Performance Analyzer provides three view modes for displaying performance data for applications written in the Java programming language: User mode, Expert mode, and Machine mode. User mode is shown by default where the data supports it. The following section summarizes the main differences between these three view modes.
User mode shows compiled and interpreted Java methods by name, and shows native methods in their natural form. During execution, many instances of a particular Java method might be executed: the interpreted version, and, perhaps, one or more compiled versions. In User mode all methods are shown aggregated as a single method. This view mode is selected in Performance Analyzer by default.
A PC for a Java method in the User view mode corresponds to the method-ID and a bytecode index into that method; a PC for a native function correspond to a machine PC. The call stack for a Java thread may have a mixture of Java PCs and machine PCs. It does not have any frames corresponding to Java housekeeping code, which does not have a Java representation. Under some circumstances, the JVM software cannot unwind the Java stack and a single frame with the special function, <no Java callstack recorded>, is returned. Typically, it amounts to no more than 5-10% of the total time.
The Functions view in User mode shows metrics against the Java methods and any native methods called. The Callers-Callees view shows the calling relationships in User mode.
Source for a Java method corresponds to the source code in the .java file from which it was compiled, with metrics on each source line. The disassembly of any Java method shows the bytecode generated for it, with metrics against each bytecode and interleaved Java source, where available.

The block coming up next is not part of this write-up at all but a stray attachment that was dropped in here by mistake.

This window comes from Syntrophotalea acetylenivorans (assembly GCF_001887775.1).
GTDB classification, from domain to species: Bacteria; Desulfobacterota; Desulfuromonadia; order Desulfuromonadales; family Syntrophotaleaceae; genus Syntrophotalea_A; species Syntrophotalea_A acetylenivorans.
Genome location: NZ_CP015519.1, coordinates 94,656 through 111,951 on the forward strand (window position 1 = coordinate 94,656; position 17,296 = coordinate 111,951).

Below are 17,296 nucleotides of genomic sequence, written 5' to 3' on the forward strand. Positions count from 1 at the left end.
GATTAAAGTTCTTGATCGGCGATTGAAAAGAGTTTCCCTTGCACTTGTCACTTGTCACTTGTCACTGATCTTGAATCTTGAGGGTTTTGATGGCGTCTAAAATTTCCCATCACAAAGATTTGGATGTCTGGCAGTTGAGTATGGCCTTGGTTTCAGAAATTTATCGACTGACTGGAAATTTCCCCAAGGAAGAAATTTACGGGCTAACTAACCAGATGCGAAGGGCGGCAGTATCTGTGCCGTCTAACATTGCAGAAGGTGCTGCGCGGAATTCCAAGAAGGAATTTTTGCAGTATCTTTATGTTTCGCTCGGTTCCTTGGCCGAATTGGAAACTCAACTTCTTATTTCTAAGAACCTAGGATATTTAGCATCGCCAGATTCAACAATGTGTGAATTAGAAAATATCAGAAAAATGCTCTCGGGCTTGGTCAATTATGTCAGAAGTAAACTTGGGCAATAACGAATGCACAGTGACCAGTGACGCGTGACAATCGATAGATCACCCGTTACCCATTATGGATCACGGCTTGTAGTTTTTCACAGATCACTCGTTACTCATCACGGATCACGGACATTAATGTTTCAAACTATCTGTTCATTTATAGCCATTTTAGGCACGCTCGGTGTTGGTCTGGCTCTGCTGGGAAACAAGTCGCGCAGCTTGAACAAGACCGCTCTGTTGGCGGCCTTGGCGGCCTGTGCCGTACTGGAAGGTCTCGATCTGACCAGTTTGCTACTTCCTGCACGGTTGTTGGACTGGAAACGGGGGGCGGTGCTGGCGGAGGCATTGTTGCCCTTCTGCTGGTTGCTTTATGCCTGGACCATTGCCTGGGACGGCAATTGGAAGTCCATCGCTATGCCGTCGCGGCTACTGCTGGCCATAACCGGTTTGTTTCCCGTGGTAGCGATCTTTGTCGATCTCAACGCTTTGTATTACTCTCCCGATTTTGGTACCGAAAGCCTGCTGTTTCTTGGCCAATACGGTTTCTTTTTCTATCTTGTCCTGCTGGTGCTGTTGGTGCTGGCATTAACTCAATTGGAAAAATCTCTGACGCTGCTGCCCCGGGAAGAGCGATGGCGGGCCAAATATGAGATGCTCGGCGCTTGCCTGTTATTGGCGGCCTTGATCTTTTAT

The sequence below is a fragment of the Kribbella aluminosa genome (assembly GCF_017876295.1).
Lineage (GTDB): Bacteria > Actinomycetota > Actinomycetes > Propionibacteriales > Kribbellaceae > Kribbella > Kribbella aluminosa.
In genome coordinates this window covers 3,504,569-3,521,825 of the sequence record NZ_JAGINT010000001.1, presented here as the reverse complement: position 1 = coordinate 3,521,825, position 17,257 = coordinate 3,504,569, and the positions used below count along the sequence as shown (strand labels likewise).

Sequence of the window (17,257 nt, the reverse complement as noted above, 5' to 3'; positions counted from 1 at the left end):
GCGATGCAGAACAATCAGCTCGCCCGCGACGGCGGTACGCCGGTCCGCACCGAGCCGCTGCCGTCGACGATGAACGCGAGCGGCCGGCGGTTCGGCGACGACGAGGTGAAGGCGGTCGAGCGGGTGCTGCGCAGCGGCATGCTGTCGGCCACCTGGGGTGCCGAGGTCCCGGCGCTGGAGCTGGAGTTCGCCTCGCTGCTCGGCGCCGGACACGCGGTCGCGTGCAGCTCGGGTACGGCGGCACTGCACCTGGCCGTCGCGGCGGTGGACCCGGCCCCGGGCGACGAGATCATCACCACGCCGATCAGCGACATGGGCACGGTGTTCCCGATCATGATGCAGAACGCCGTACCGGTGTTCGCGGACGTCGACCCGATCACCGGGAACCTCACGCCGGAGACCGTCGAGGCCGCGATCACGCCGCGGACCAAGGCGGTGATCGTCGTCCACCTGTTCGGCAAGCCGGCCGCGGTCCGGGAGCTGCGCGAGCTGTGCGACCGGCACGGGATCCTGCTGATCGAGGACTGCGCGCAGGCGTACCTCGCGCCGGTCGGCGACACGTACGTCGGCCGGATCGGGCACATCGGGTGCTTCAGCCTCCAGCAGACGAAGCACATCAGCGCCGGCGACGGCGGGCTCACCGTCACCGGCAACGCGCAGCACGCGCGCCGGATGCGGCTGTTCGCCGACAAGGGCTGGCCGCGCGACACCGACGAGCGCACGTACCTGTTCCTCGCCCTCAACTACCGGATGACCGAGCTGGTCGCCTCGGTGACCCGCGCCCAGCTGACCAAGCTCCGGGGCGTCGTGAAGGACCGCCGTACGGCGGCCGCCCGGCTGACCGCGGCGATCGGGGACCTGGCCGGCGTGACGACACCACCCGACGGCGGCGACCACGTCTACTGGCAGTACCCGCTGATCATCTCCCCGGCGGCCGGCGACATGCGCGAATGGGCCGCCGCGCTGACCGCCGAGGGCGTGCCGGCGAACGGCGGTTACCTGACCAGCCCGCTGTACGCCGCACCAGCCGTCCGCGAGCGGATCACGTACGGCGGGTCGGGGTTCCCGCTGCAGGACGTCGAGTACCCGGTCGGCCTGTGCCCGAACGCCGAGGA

The Timeline in the Java representation shows only Java threads. The call stack for each thread is shown with its Java methods.
Data space profiling in the Java representation is not currently supported.
The Expert mode is similar to the User mode, except that some details of the JVM internals that are suppressed in the User mode are exposed in the Expert mode. With the Expert mode, the Timeline shows all threads. The call stack for housekeeping threads is a native call stack.
The Machine mode shows functions from the JVM software itself, rather than from the application being interpreted by the JVM software. It also shows all compiled and native methods. The Machine mode looks the same as that of applications written in traditional languages. The call stack shows JVM frames, native frames, and compiled-method frames. Some of the JVM frames represent transition code between interpreted Java, compiled Java, and native code.
Source from compiled methods are shown against the Java source. The data represents the specific instance of the compiled-method selected. Disassembly for compiled methods shows the generated machine assembler code, not the Java bytecode. Caller-callee relationships show all overhead frames, and all frames representing the transitions between interpreted, compiled, and native methods.
The Timeline in the Machine view mode shows bars for all threads, LWPs, or CPUs, and the call stack in each is the Machine mode of the call stack.